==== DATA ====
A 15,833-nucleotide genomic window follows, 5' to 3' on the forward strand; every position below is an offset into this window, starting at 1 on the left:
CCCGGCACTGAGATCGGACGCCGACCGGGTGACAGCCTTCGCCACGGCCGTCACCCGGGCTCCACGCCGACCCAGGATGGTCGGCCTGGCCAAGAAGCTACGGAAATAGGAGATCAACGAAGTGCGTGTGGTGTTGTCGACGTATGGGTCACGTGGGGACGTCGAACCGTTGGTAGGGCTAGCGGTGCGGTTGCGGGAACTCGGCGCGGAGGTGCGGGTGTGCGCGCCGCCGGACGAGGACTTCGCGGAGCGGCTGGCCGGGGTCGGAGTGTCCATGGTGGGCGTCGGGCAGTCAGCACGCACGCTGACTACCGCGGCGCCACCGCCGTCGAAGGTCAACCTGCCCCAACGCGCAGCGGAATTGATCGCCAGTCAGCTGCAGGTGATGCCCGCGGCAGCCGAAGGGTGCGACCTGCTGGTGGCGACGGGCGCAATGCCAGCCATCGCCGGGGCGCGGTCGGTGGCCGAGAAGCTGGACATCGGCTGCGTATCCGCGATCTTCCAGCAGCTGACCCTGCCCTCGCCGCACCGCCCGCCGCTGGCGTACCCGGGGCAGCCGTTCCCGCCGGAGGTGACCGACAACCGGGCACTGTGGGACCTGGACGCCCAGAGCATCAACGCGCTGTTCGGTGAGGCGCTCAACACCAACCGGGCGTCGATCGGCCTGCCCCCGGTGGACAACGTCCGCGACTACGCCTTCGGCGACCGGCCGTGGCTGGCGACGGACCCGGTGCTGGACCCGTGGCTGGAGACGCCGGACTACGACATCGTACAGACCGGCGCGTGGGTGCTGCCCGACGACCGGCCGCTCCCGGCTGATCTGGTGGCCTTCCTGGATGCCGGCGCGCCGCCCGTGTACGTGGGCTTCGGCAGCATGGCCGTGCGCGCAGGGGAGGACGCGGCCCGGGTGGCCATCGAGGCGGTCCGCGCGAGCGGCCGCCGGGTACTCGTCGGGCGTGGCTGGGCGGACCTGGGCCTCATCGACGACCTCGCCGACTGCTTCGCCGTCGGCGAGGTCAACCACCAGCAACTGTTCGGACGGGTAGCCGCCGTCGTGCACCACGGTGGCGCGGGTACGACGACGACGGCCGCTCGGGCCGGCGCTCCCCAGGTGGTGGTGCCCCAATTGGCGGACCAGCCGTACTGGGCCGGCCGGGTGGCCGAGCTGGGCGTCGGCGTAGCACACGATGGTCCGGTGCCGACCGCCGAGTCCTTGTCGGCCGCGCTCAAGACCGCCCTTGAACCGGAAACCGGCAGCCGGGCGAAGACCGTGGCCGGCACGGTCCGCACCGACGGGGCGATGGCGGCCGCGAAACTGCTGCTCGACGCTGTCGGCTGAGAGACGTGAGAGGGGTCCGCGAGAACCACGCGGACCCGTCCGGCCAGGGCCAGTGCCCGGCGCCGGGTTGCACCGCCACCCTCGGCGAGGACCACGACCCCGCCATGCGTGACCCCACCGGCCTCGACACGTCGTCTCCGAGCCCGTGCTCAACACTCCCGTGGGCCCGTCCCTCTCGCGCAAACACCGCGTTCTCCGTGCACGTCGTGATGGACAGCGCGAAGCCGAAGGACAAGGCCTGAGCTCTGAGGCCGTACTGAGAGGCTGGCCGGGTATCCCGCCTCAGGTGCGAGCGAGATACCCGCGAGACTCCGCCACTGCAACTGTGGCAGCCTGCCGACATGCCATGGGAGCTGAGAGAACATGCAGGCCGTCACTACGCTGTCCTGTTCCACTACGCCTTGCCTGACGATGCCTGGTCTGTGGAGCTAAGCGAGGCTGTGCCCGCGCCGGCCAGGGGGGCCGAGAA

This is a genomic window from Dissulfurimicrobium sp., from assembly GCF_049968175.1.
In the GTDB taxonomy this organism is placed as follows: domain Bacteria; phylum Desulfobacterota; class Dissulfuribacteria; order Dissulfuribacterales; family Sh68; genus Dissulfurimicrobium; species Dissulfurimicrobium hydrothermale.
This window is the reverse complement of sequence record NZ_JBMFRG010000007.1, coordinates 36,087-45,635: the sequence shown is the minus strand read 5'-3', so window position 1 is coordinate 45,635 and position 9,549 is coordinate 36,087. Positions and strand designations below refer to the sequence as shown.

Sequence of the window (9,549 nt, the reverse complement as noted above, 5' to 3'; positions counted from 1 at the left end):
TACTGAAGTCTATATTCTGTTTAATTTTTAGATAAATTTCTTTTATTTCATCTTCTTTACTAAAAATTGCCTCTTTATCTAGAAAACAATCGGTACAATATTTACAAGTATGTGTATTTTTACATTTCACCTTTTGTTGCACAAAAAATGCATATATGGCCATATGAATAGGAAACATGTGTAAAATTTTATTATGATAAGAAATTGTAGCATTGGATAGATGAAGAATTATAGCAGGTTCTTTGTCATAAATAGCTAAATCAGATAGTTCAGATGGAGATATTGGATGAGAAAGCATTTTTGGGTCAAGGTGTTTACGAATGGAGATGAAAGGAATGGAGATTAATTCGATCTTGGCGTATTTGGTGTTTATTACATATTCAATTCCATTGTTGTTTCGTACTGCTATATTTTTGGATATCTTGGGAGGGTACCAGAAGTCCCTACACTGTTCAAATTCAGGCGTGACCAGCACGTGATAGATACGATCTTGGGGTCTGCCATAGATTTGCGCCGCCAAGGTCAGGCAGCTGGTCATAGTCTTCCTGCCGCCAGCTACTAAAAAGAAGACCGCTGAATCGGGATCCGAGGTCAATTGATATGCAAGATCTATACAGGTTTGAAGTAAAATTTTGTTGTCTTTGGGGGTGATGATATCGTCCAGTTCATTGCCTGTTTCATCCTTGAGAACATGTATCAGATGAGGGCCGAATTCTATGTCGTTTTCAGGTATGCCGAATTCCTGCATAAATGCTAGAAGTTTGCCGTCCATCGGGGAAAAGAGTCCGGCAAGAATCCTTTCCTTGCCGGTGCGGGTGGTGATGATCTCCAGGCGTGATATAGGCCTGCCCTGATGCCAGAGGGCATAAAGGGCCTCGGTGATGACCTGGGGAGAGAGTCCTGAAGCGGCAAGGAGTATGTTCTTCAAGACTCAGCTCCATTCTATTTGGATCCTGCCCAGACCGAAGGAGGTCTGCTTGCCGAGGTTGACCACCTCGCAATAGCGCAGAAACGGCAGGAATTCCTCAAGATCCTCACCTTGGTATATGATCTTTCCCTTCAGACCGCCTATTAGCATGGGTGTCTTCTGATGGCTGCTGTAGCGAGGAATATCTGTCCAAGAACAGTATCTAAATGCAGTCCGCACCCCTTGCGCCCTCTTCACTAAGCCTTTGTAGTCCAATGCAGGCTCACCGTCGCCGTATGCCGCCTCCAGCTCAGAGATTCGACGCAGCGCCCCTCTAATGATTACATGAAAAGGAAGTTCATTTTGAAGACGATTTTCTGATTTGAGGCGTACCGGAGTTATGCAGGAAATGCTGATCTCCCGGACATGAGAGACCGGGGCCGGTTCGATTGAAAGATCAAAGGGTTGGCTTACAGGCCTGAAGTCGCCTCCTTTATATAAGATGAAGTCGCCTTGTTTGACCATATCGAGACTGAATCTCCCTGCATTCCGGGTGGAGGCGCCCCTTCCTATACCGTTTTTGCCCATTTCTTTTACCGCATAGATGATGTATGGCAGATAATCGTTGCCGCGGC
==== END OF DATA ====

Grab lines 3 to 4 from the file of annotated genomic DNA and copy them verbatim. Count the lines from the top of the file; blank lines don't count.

This is a genomic window from Dissulfurimicrobium sp., from assembly GCF_049968175.1.
In the GTDB taxonomy this organism is placed as follows: domain Bacteria; phylum Desulfobacterota; class Dissulfuribacteria; order Dissulfuribacterales; family Sh68; genus Dissulfurimicrobium; species Dissulfurimicrobium hydrothermale.